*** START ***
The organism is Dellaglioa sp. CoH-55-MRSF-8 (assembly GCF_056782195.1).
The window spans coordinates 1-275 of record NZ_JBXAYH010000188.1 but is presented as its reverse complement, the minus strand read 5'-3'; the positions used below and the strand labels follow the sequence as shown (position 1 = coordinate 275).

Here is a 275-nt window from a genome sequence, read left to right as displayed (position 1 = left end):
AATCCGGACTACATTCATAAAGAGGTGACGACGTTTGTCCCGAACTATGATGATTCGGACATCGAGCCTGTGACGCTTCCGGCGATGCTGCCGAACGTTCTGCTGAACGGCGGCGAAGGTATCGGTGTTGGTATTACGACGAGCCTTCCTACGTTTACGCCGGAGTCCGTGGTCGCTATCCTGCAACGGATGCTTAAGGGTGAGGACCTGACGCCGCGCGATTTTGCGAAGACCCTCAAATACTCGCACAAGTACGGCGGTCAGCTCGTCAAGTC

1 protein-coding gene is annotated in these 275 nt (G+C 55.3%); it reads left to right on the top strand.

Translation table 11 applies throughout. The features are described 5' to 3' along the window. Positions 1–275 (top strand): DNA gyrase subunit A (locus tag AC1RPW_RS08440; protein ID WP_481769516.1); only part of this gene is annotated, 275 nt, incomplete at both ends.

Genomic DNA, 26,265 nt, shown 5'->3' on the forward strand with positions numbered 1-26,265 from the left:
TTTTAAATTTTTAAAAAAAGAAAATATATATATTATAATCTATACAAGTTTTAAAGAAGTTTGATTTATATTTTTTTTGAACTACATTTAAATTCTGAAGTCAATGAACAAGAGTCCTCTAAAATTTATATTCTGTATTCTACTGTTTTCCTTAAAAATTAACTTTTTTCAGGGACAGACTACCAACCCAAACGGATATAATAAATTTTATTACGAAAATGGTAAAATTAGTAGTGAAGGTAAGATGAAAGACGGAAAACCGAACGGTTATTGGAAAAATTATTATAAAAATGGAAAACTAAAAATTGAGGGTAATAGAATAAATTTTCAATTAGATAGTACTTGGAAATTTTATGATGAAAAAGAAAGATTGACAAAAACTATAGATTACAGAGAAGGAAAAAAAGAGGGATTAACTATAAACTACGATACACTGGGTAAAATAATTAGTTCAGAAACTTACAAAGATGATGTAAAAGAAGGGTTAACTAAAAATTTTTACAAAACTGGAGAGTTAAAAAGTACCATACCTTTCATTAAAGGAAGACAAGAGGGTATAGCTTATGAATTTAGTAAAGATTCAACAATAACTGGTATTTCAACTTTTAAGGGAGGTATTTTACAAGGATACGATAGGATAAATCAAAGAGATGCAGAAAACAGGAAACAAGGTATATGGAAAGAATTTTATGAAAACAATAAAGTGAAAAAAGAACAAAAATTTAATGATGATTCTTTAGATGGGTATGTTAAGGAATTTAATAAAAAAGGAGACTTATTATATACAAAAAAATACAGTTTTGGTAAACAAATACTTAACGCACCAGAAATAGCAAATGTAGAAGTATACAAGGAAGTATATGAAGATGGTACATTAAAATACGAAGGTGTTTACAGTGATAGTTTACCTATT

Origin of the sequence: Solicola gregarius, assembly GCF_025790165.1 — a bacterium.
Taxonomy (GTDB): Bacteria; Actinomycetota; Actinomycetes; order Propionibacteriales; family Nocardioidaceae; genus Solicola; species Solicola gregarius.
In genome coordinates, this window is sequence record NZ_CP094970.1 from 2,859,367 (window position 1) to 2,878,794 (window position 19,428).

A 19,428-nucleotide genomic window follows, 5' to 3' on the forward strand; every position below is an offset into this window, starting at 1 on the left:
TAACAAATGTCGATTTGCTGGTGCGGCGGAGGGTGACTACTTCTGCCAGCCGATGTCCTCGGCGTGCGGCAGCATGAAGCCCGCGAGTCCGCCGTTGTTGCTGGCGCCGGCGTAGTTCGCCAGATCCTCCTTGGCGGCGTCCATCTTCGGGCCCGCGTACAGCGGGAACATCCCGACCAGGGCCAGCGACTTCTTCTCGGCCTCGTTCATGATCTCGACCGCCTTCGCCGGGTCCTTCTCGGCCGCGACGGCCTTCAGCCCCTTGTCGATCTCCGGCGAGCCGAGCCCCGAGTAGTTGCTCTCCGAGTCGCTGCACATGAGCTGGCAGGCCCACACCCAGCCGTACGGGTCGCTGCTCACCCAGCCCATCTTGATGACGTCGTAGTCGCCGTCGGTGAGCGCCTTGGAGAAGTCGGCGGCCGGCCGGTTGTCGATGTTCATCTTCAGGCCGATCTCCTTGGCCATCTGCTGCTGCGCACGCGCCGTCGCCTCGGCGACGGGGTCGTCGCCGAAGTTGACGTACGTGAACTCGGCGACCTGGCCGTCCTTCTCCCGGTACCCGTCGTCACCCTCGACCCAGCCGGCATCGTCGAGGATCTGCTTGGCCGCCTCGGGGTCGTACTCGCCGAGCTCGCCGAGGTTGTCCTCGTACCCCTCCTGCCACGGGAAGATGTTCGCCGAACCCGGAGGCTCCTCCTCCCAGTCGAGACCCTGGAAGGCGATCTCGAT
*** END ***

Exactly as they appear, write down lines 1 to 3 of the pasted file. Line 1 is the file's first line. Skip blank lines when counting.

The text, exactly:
The organism is Dellaglioa sp. CoH-55-MRSF-8 (assembly GCF_056782195.1).
The window spans coordinates 1-275 of record NZ_JBXAYH010000188.1 but is presented as its reverse complement, the minus strand read 5'-3'; the positions used below and the strand labels follow the sequence as shown (position 1 = coordinate 275).

Here is a 275-nt window from a genome sequence, read left to right as displayed (position 1 = left end):